versions (see DFSG#3).
It doesn't even clearly grant permission to distribute (see DFSG#1):
"Distribute" seems like an order, not a permission!
I don't understand the visit part...  :-/

Upstream should be contacted and asked to relicense this file.
Or, as usual, this file could be dropped or replaced.

> There are also binary files distributed in the tarball, these are not
> meant to be compiled, as they are for executing on the target
> computer. I'm not sure how this sits, as they are obviously not the
> preferred form of modification, and some don't include the source they
> were compiled from.

If the actual source for those binaries is not available, we are going
very far from DFSG compliance (see DFSG#2).
Upstream should be got in touch with and asked for source under
a DFSG-free and {GPLv2/Artistic}-compatible license.

Alternatively those binaries should be dropped or replaced.

> Now, we could contact upstream and get them to include proper headers
> etc., but I wanted to know how much of this was unsuitable for
> distribution, as if it leaves a severely crippled package then it's
> not really worth it.

It's up to you to decide whether it's worth fixing this melting pot of
copyrights and licenses.
Whatever you decide, thanks for contributing Debian.

> Also upstream are working on version 3 which is in alpha now. The
> decided to change the license to The Metasploit Framework License
> v1.0.
> http://www.metasploit.com/projects/Framework/msf3/download.html?Release=alpha-r3

Oh my goodness!
Another project that decides they need their own awkward and
incompatible license!

Writing a good license is a really hard task: it requires good lawyers
and a long revision process.  Worse, it can fail even with such things!
Moreover, even when you create a good license, license proliferation is
bad, since it creates barriers that obstruct free software sharing and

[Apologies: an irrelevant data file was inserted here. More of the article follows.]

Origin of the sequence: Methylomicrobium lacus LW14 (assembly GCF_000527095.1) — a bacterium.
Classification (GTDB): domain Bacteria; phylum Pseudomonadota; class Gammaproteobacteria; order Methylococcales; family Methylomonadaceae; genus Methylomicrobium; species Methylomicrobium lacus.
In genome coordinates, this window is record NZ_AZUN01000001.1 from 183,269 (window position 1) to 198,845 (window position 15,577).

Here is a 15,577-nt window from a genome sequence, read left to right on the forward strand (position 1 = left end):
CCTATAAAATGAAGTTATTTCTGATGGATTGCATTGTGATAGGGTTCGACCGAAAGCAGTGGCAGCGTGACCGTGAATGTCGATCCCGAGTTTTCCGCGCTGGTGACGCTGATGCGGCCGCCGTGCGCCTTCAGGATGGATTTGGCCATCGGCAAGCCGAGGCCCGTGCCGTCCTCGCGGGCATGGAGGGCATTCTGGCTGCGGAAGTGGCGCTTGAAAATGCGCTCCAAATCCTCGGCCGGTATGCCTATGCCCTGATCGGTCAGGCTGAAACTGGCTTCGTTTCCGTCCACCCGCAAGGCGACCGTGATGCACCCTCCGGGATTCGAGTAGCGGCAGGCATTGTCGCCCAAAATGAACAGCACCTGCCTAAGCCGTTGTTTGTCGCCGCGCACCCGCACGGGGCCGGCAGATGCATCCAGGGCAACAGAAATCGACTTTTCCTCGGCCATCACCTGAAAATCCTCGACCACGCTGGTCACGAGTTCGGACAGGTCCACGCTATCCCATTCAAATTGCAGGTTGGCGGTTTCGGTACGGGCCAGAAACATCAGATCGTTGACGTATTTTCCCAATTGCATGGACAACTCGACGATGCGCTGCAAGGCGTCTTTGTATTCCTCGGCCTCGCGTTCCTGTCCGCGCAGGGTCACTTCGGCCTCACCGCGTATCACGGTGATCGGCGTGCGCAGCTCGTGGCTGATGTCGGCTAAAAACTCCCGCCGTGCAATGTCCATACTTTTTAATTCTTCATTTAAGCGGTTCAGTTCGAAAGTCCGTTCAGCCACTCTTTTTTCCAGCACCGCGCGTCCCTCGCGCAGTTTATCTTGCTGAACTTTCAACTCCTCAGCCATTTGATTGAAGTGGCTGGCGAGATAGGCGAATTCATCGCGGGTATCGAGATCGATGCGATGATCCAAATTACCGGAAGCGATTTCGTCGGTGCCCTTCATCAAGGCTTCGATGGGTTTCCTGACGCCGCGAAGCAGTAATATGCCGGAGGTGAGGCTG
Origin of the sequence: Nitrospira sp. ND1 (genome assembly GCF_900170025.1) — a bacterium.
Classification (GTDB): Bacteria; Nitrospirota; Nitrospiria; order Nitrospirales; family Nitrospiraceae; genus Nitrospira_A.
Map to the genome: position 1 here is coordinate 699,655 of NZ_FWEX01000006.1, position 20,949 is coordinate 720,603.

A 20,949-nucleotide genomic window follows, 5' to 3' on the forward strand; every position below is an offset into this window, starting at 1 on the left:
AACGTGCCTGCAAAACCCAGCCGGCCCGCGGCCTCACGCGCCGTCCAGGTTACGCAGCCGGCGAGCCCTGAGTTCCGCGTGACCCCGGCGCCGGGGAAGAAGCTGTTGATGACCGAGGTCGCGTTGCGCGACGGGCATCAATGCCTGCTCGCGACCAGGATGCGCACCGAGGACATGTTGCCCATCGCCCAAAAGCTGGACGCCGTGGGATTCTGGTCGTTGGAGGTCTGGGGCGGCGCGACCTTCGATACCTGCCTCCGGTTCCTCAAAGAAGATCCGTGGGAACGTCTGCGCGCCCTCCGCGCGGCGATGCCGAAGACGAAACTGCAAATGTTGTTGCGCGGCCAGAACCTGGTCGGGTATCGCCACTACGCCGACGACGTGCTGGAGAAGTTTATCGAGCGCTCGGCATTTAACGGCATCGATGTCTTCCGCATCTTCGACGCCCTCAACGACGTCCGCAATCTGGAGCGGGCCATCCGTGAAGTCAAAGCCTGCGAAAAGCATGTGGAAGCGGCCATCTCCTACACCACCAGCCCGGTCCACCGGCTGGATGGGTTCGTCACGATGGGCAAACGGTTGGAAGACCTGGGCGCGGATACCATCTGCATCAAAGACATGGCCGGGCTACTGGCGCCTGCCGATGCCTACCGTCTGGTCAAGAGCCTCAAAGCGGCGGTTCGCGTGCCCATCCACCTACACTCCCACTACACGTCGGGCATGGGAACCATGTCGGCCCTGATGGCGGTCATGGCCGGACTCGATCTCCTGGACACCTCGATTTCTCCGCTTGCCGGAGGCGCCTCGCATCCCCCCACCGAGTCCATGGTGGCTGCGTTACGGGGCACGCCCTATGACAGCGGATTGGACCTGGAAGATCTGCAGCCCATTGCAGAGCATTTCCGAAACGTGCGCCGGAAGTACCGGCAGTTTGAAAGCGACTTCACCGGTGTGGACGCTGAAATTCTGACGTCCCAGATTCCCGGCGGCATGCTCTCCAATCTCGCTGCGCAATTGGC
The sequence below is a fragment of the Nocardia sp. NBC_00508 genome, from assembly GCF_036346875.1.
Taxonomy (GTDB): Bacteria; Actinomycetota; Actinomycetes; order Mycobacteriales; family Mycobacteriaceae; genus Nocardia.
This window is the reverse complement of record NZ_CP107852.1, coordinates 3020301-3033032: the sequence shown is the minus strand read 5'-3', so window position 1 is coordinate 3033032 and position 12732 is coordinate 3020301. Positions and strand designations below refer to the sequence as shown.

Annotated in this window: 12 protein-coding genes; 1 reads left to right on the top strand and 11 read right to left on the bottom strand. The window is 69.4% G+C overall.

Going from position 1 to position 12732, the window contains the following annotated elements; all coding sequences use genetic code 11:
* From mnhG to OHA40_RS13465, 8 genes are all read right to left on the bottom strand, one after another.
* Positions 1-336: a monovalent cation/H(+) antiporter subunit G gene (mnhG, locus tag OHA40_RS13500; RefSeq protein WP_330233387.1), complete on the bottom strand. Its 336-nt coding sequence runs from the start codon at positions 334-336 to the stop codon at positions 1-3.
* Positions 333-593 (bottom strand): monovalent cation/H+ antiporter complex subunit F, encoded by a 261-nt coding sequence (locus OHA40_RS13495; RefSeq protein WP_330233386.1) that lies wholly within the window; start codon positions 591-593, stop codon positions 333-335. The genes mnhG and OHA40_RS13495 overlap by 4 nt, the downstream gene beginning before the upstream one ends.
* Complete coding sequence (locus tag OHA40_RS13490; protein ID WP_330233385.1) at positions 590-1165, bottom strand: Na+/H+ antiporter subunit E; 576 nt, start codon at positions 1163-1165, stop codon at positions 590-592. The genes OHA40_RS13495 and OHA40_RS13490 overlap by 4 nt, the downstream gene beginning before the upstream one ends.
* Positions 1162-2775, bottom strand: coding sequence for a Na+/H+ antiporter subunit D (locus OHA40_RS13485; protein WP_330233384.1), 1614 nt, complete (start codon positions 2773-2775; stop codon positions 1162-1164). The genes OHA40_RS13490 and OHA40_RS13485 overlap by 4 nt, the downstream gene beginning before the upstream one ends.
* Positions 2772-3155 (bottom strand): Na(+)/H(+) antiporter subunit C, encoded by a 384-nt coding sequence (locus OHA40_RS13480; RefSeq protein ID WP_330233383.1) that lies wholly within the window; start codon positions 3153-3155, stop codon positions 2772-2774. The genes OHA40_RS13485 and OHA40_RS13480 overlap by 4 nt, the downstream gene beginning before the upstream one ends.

It would really be appreciated if you tried to persuade upstream to
adopt a well-established and clearly DFSG-free license, instead of
writing their own.

GNU GPLv2 is a good choice.
Even GPLv2/Artistic dual license is good.
Another good choice is the Expat license
(http://www.jclark.com/xml/copying.txt), if copyleft is not regarded as
an important goal.

> ===
> The Metasploit Framework License v1.0
> Copyright (C) 2006 Metasploit LLC
> ===
> The webpage requires a click through of this license to get the
> source.
> How does this license look? If it is DFSG-free, then the best option
> is probably to package this version.

I didn't find the time to thoroughly analyse the license, but I spotted
at least a choice of venue, which is non-free:

| Any
| litigation related to this License must be filed and heard in the
| courts for Travis County, Texas.

If I manage to review the license completely, I will send my analysis to
debian-legal only, because I don't think the BTS is the right place for
license analysis and discussion.
When a conclusion is reached a link to the list archives can be sent as
a followup for the bug report...

> Apologies for dumping everything here, but I want to be clear about
> the legal issues before proceeding.

Pasting the full text of licenses and unclear copyright & permission
notices is the recommended method to get advice from debian-legal, hence
I think you did nothing wrong.

> Thanks,

You're welcome!

    :-(   This Universe is buggy! Where's the Creator's BTS?   ;-)
  Francesco Poli                             GnuPG Key ID = DD6DFCF4
 Key fingerprint = C979 F34B 27CE 5CD8 DC12  31B5 78F4 279B DD6D FCF4

Attachment: pgpbMMA5Reniv.pgp
Description: PGP signature

Reply to: